Harvard Business Review

Crack the Hidden Job Market


By John Lees

Posted on Harvard Business Review: August 5, 2011 11:52 AM

I often hear British graduates expressing something like a physical revulsion at the idea that they might have to network their way into a job. The UK recently had a minor scandal about the fact that young people with great social connections find themselves in the top internships. Workers used to an equal opportunities culture often express ethical objections to the idea that you might talk your way into a short-list of one simply through opportunity or connections. Surely all jobs need to be advertised, if not just for fairness but to guarantee a strong talent pool?

There is a gulf between our idealized picture of how jobs are filled, and a hard but often unstated reality: in any market, no matter how transparent on the surface, a large proportion of jobs are either not advertised or already have someone’s name on them before the first interview.

There is a lack of research data on exactly how people find jobs, but a rule of thumb across international studies appears to be that on average about one-third of jobs are filled through word of mouth connections. The subjective evidence from developed markets is that, in many sectors, the proportion is much higher. It is widely believed in the UK, for example, that most new jobs are filled by small and medium enterprises who are more likely to fill jobs by word of mouth.

The unadvertised market has long been described as "hidden," and there are consultancies, websites and even apps which rather promise access—an absurd idea, because hidden jobs are not simply cataloged differently. In most cases they are not listed at all. Hidden jobs are filled, and found, using a very different mindset.

The employer mindset often operates at two levels, the public and the private. The public level says, "Let’s be open and look at who we can get," while the private level speaks with a more authentic voice: "Who can we get, quickly, with minimum risk." Risk avoidance means that employers naturally gravitate towards people they know, or at least know something about.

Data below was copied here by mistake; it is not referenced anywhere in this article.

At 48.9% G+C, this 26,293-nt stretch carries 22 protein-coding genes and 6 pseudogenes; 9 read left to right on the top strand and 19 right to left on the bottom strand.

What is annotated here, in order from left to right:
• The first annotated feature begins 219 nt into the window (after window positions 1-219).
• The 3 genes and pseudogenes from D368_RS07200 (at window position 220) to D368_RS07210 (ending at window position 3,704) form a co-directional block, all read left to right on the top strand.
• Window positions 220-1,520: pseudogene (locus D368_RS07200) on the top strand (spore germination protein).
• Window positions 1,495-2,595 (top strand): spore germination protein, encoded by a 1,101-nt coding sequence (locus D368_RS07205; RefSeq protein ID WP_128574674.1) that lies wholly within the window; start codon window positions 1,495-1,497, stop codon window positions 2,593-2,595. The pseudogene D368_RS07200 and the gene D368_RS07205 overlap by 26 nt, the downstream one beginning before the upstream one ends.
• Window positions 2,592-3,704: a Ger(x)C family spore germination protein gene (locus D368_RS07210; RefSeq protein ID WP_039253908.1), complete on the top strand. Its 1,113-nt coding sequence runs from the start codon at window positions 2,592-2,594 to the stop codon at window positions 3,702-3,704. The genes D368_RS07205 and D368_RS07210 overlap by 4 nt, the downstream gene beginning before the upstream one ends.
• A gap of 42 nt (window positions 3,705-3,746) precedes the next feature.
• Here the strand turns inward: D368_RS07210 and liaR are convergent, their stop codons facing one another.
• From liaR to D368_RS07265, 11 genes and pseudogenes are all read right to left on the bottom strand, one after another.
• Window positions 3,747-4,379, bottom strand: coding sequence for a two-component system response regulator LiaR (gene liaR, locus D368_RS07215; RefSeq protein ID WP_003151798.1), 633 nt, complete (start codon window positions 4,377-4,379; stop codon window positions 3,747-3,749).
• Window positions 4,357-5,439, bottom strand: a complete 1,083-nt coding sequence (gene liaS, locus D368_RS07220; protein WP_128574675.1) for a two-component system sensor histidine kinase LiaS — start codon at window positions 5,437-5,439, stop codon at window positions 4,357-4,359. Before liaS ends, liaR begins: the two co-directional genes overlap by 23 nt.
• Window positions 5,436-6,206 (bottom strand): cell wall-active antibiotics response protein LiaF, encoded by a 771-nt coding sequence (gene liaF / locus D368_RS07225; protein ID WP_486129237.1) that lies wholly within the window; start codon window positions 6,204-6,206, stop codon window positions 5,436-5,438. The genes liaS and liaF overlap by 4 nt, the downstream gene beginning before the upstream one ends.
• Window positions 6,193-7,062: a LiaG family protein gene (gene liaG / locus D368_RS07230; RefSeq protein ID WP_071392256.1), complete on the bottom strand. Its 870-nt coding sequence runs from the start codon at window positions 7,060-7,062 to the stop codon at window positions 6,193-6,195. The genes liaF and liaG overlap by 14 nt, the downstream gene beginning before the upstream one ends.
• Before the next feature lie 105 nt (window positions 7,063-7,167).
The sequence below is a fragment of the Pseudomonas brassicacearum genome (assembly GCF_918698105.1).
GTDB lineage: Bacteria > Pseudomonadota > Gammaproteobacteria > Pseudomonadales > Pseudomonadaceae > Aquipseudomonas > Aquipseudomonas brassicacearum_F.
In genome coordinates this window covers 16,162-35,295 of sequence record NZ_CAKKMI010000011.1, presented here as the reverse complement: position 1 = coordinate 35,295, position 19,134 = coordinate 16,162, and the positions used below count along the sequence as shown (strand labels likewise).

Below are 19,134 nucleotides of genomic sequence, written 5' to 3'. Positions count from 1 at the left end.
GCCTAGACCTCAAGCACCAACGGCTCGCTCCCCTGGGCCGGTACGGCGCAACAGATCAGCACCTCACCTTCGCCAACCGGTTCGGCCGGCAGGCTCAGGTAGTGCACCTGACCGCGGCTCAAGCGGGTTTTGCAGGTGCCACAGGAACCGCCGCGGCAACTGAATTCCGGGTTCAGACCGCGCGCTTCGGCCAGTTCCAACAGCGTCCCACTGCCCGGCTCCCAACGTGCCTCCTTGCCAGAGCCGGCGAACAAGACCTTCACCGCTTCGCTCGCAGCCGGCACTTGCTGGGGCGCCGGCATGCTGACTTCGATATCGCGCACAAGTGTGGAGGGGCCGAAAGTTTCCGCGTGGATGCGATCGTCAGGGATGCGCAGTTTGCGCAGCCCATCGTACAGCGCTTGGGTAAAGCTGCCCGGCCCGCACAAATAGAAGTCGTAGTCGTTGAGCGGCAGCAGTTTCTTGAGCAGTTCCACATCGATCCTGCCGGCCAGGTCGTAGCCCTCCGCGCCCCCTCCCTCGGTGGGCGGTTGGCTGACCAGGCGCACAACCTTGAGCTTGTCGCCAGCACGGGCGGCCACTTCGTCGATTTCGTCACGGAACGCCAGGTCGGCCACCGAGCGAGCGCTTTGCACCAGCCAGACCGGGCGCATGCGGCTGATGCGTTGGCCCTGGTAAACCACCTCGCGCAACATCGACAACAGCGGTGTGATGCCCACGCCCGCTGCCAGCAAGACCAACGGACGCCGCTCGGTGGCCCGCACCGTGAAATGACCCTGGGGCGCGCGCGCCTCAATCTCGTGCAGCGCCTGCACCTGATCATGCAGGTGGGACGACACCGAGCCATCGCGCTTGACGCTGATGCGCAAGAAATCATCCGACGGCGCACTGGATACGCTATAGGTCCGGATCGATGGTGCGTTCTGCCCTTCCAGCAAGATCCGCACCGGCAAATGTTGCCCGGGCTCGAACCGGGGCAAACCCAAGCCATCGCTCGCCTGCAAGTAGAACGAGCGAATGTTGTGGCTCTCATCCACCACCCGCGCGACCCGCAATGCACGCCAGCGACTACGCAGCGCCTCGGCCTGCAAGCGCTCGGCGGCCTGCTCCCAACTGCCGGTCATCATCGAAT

Playing the public game is partly about conformity, and largely about passive behavior. Pursuing advertised positions looks like activity, but it’s relatively passive—you’re thinking about stepping onto a bus that happens to be passing your front door rather than planning a journey using your own resources. Responsive strategies requiring desk-based activities such as applying to ads and using job boards also have another appeal — they feel like work to the job-seeker.

The reality, I suspect, is that you’re more likely to have a job search breakthrough by chatting with the person next to you at the supermarket checkout than by spending all day registering on job boards. Use the standard electronic tools; use them thoughtfully, and frequently enough to maintain your visibility. But remember that job connections start by being human connections.

As a career strategist, I find it’s often easier to work with people who have no preconceptions about how to look for a job. They tend to make a much more direct buyer/ seller connection and look for opportunities to connect to decision makers. They instinctively know that you reach out to as many people as possible, wherever possible, because it increases your chances of a hit.

Breaking into the hidden market isn’t about old school networks or special favors, nor is it only open those who are great at self-promotion. If success was about the people you already know, there would be little point to networking. It’s about expanding your horizons, meeting new people, and about discovery. Networking can feel wrong — demeaning, or exploitative, and it’s easy to fear rejection. All these fears indicate that you’re probably going about it the wrong way. The classic model of "working the room" doesn’t work, because it’s all about you. The most important and effective aspects of networking are about finding things out, filling gaps, making connections.

I have a personal benchmark for success in the hidden job market. You know your strategy is working when your name comes up for the right reasons when you are not in the room. And when your name comes up, so does a short data burst containing just two or three brief, positive and focused messages about what you’re good at and what you’re looking for.

So is the hidden job market unfair? Yes, of course, like any form of competition. However, believing that the hiring process will work fairly and objectively in your favor is a great way of extending your job search time, and a watertight strategy for avoiding some of the most interesting opportunities. They won’t be in the Help Wanted section, because right now they’re brewing away in the brain of someone you might just meet, pretty soon, if you simply start asking the best career-expanding question ever: Who else should I be talking to?

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